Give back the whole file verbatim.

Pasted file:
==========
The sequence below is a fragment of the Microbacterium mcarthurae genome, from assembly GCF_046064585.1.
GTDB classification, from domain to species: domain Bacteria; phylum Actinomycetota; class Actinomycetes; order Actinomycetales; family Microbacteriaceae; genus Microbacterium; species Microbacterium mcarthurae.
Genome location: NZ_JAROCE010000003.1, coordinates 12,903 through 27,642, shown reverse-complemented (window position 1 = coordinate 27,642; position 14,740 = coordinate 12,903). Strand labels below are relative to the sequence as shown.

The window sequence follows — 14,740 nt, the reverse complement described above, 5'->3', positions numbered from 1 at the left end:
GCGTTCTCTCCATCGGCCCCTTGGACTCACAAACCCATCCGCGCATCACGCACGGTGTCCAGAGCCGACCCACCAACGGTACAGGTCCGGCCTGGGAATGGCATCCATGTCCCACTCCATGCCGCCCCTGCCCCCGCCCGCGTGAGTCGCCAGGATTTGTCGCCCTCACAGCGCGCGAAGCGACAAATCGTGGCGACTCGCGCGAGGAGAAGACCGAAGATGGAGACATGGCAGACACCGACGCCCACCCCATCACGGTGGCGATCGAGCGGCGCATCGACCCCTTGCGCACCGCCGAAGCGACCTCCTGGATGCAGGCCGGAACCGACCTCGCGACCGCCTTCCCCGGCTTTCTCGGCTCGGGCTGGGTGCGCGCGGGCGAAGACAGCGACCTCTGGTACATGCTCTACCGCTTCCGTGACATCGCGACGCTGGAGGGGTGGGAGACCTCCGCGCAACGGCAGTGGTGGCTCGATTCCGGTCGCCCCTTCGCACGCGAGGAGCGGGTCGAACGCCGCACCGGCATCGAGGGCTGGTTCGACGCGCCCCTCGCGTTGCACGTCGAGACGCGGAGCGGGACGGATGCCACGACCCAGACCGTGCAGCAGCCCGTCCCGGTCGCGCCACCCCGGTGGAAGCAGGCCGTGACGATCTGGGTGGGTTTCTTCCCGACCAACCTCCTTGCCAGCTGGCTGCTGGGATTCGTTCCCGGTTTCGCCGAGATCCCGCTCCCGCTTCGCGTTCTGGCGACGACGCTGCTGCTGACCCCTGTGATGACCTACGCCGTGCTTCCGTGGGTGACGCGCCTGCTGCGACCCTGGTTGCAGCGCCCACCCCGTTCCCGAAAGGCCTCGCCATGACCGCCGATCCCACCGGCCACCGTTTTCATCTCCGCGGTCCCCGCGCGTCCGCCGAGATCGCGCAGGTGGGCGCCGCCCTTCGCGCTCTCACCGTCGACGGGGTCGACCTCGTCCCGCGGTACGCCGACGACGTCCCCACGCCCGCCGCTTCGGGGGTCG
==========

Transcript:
The sequence below is a fragment of the Microbacterium mcarthurae genome, from assembly GCF_046064585.1.
GTDB classification, from domain to species: domain Bacteria; phylum Actinomycetota; class Actinomycetes; order Actinomycetales; family Microbacteriaceae; genus Microbacterium; species Microbacterium mcarthurae.
Genome location: NZ_JAROCE010000003.1, coordinates 12,903 through 27,642, shown reverse-complemented (window position 1 = coordinate 27,642; position 14,740 = coordinate 12,903). Strand labels below are relative to the sequence as shown.

The window sequence follows — 14,740 nt, the reverse complement described above, 5'->3', positions numbered from 1 at the left end:
GCGTTCTCTCCATCGGCCCCTTGGACTCACAAACCCATCCGCGCATCACGCACGGTGTCCAGAGCCGACCCACCAACGGTACAGGTCCGGCCTGGGAATGGCATCCATGTCCCACTCCATGCCGCCCCTGCCCCCGCCCGCGTGAGTCGCCAGGATTTGTCGCCCTCACAGCGCGCGAAGCGACAAATCGTGGCGACTCGCGCGAGGAGAAGACCGAAGATGGAGACATGGCAGACACCGACGCCCACCCCATCACGGTGGCGATCGAGCGGCGCATCGACCCCTTGCGCACCGCCGAAGCGACCTCCTGGATGCAGGCCGGAACCGACCTCGCGACCGCCTTCCCCGGCTTTCTCGGCTCGGGCTGGGTGCGCGCGGGCGAAGACAGCGACCTCTGGTACATGCTCTACCGCTTCCGTGACATCGCGACGCTGGAGGGGTGGGAGACCTCCGCGCAACGGCAGTGGTGGCTCGATTCCGGTCGCCCCTTCGCACGCGAGGAGCGGGTCGAACGCCGCACCGGCATCGAGGGCTGGTTCGACGCGCCCCTCGCGTTGCACGTCGAGACGCGGAGCGGGACGGATGCCACGACCCAGACCGTGCAGCAGCCCGTCCCGGTCGCGCCACCCCGGTGGAAGCAGGCCGTGACGATCTGGGTGGGTTTCTTCCCGACCAACCTCCTTGCCAGCTGGCTGCTGGGATTCGTTCCCGGTTTCGCCGAGATCCCGCTCCCGCTTCGCGTTCTGGCGACGACGCTGCTGCTGACCCCTGTGATGACCTACGCCGTGCTTCCGTGGGTGACGCGCCTGCTGCGACCCTGGTTGCAGCGCCCACCCCGTTCCCGAAAGGCCTCGCCATGACCGCCGATCCCACCGGCCACCGTTTTCATCTCCGCGGTCCCCGCGCGTCCGCCGAGATCGCGCAGGTGGGCGCCGCCCTTCGCGCTCTCACCGTCGACGGGGTCGACCTCGTCCCGCGGTACGCCGACGACGTCCCCACGCCCGCCGCTTCGGGGGTCG